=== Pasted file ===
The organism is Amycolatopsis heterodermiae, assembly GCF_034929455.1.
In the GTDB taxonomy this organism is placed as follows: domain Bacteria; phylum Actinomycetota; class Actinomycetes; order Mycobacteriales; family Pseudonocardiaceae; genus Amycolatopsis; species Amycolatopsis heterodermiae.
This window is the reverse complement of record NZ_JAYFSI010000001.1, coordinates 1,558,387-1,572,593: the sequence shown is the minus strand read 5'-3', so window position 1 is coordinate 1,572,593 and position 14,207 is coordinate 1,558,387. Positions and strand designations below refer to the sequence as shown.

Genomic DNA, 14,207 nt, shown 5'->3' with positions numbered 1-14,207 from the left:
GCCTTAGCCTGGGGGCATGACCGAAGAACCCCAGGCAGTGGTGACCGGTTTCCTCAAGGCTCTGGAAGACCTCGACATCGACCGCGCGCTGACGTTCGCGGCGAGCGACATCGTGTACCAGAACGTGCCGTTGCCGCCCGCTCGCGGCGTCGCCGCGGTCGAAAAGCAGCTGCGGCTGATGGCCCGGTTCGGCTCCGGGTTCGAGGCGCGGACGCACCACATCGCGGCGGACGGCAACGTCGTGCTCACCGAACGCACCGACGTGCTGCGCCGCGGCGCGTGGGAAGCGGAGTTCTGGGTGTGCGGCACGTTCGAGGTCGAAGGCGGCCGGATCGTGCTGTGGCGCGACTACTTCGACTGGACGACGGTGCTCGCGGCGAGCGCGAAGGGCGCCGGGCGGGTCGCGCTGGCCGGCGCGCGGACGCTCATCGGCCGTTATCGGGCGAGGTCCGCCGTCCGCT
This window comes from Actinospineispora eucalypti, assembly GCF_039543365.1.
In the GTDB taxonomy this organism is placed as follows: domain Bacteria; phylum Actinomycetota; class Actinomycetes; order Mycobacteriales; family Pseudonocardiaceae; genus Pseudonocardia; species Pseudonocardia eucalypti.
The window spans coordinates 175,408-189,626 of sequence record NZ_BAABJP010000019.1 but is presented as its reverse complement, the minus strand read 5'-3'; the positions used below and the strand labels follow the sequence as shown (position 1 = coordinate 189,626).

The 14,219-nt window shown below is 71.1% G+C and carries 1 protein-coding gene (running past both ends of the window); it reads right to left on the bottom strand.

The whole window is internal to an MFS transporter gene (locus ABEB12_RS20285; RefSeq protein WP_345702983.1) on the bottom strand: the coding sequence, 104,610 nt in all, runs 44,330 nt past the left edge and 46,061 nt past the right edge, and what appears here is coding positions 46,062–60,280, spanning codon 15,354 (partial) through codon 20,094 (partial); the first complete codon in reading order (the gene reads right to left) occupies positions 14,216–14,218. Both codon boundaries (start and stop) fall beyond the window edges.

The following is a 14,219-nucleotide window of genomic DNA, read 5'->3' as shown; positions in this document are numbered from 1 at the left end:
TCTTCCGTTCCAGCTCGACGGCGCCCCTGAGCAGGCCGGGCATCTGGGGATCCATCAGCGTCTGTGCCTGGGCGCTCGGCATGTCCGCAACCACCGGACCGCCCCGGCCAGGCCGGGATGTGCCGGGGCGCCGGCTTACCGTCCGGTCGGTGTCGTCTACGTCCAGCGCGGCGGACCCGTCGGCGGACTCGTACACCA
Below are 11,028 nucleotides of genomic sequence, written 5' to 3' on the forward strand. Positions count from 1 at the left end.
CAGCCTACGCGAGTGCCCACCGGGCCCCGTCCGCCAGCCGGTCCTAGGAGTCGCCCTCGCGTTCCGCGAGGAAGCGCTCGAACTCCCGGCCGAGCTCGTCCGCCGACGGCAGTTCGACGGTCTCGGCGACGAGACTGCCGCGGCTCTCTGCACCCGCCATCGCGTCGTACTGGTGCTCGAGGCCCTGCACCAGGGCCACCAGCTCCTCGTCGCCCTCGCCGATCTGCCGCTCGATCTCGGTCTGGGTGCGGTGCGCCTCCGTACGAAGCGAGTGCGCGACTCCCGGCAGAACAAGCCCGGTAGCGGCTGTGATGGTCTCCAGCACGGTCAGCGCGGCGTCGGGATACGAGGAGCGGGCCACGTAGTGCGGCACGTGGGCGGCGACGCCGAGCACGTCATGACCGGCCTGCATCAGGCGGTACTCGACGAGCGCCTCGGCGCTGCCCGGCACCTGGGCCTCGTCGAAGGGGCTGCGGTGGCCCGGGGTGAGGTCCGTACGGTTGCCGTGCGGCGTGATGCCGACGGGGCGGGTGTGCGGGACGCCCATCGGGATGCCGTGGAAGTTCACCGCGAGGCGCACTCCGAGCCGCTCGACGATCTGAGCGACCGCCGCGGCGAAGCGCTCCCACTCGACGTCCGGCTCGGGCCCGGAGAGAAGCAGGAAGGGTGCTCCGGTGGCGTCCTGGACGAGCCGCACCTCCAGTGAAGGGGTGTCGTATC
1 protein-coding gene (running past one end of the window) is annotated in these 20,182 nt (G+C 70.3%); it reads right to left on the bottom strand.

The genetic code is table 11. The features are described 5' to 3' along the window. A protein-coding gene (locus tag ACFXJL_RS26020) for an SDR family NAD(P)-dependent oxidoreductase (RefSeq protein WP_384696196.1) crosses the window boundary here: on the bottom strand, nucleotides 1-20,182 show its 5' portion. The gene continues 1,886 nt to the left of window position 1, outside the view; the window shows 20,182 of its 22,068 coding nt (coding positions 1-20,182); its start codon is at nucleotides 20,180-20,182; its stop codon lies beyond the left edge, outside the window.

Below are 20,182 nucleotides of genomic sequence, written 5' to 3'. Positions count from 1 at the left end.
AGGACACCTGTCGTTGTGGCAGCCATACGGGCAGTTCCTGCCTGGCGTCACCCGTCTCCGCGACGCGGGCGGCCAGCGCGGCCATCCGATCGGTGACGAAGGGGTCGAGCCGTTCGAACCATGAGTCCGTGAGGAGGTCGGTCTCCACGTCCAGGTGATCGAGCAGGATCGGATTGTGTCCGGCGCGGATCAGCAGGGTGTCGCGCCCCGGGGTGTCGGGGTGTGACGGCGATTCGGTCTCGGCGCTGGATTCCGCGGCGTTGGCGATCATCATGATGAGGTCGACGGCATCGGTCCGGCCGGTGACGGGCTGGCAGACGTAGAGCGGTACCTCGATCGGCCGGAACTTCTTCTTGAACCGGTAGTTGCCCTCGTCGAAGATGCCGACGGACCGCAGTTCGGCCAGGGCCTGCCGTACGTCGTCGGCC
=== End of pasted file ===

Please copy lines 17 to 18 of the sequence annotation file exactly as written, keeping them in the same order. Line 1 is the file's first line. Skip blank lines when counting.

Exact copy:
Below are 20,182 nucleotides of genomic sequence, written 5' to 3'. Positions count from 1 at the left end.
AGGACACCTGTCGTTGTGGCAGCCATACGGGCAGTTCCTGCCTGGCGTCACCCGTCTCCGCGACGCGGGCGGCCAGCGCGGCCATCCGATCGGTGACGAAGGGGTCGAGCCGTTCGAACCATGAGTCCGTGAGGAGGTCGGTCTCCACGTCCAGGTGATCGAGCAGGATCGGATTGTGTCCGGCGCGGATCAGCAGGGTGTCGCGCCCCGGGGTGTCGGGGTGTGACGGCGATTCGGTCTCGGCGCTGGATTCCGCGGCGTTGGCGATCATCATGATGAGGTCGACGGCATCGGTCCGGCCGGTGACGGGCTGGCAGACGTAGAGCGGTACCTCGATCGGCCGGAACTTCTTCTTGAACCGGTAGTTGCCCTCGTCGAAGATGCCGACGGACCGCAGTTCGGCCAGGGCCTGCCGTACGTCGTCGGCC